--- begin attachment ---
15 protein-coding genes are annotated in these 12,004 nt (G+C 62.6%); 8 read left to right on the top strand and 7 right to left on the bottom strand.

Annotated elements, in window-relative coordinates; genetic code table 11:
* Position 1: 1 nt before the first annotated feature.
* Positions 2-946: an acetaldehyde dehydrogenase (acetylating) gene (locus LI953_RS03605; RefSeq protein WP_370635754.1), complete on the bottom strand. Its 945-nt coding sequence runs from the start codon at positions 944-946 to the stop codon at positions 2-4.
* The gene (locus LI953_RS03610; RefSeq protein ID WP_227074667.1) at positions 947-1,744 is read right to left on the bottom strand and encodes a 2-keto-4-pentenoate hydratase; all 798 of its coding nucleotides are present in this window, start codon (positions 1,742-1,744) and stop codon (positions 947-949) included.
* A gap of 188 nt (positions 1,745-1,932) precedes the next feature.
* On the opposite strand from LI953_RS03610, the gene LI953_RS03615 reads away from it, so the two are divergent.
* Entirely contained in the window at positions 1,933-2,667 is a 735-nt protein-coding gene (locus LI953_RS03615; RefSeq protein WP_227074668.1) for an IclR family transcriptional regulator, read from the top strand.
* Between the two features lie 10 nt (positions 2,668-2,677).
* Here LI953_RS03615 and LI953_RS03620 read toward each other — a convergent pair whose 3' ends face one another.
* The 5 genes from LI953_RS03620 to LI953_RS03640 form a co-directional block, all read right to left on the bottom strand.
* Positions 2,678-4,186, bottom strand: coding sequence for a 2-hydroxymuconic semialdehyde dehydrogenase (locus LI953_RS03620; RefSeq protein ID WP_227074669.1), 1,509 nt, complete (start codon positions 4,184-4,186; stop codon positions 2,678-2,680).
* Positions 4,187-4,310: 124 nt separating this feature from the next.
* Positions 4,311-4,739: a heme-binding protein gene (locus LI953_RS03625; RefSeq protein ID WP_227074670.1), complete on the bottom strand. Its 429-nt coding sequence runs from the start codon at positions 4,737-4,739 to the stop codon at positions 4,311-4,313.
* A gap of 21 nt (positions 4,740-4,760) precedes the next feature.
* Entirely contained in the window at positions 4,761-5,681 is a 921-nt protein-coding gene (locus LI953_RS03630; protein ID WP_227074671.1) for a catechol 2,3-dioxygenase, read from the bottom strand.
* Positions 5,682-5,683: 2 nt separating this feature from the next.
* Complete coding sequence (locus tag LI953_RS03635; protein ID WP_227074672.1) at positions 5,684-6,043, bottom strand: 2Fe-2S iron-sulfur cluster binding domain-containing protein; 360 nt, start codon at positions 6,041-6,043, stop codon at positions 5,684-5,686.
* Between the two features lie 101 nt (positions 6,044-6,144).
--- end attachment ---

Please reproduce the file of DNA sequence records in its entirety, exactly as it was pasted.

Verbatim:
15 protein-coding genes are annotated in these 12,004 nt (G+C 62.6%); 8 read left to right on the top strand and 7 right to left on the bottom strand.

Annotated elements, in window-relative coordinates; genetic code table 11:
* Position 1: 1 nt before the first annotated feature.
* Positions 2-946: an acetaldehyde dehydrogenase (acetylating) gene (locus LI953_RS03605; RefSeq protein WP_370635754.1), complete on the bottom strand. Its 945-nt coding sequence runs from the start codon at positions 944-946 to the stop codon at positions 2-4.
* The gene (locus LI953_RS03610; RefSeq protein ID WP_227074667.1) at positions 947-1,744 is read right to left on the bottom strand and encodes a 2-keto-4-pentenoate hydratase; all 798 of its coding nucleotides are present in this window, start codon (positions 1,742-1,744) and stop codon (positions 947-949) included.
* A gap of 188 nt (positions 1,745-1,932) precedes the next feature.
* On the opposite strand from LI953_RS03610, the gene LI953_RS03615 reads away from it, so the two are divergent.
* Entirely contained in the window at positions 1,933-2,667 is a 735-nt protein-coding gene (locus LI953_RS03615; RefSeq protein WP_227074668.1) for an IclR family transcriptional regulator, read from the top strand.
* Between the two features lie 10 nt (positions 2,668-2,677).
* Here LI953_RS03615 and LI953_RS03620 read toward each other — a convergent pair whose 3' ends face one another.
* The 5 genes from LI953_RS03620 to LI953_RS03640 form a co-directional block, all read right to left on the bottom strand.
* Positions 2,678-4,186, bottom strand: coding sequence for a 2-hydroxymuconic semialdehyde dehydrogenase (locus LI953_RS03620; RefSeq protein ID WP_227074669.1), 1,509 nt, complete (start codon positions 4,184-4,186; stop codon positions 2,678-2,680).
* Positions 4,187-4,310: 124 nt separating this feature from the next.
* Positions 4,311-4,739: a heme-binding protein gene (locus LI953_RS03625; RefSeq protein ID WP_227074670.1), complete on the bottom strand. Its 429-nt coding sequence runs from the start codon at positions 4,737-4,739 to the stop codon at positions 4,311-4,313.
* A gap of 21 nt (positions 4,740-4,760) precedes the next feature.
* Entirely contained in the window at positions 4,761-5,681 is a 921-nt protein-coding gene (locus LI953_RS03630; protein ID WP_227074671.1) for a catechol 2,3-dioxygenase, read from the bottom strand.
* Positions 5,682-5,683: 2 nt separating this feature from the next.
* Complete coding sequence (locus tag LI953_RS03635; protein ID WP_227074672.1) at positions 5,684-6,043, bottom strand: 2Fe-2S iron-sulfur cluster binding domain-containing protein; 360 nt, start codon at positions 6,041-6,043, stop codon at positions 5,684-5,686.
* Between the two features lie 101 nt (positions 6,044-6,144).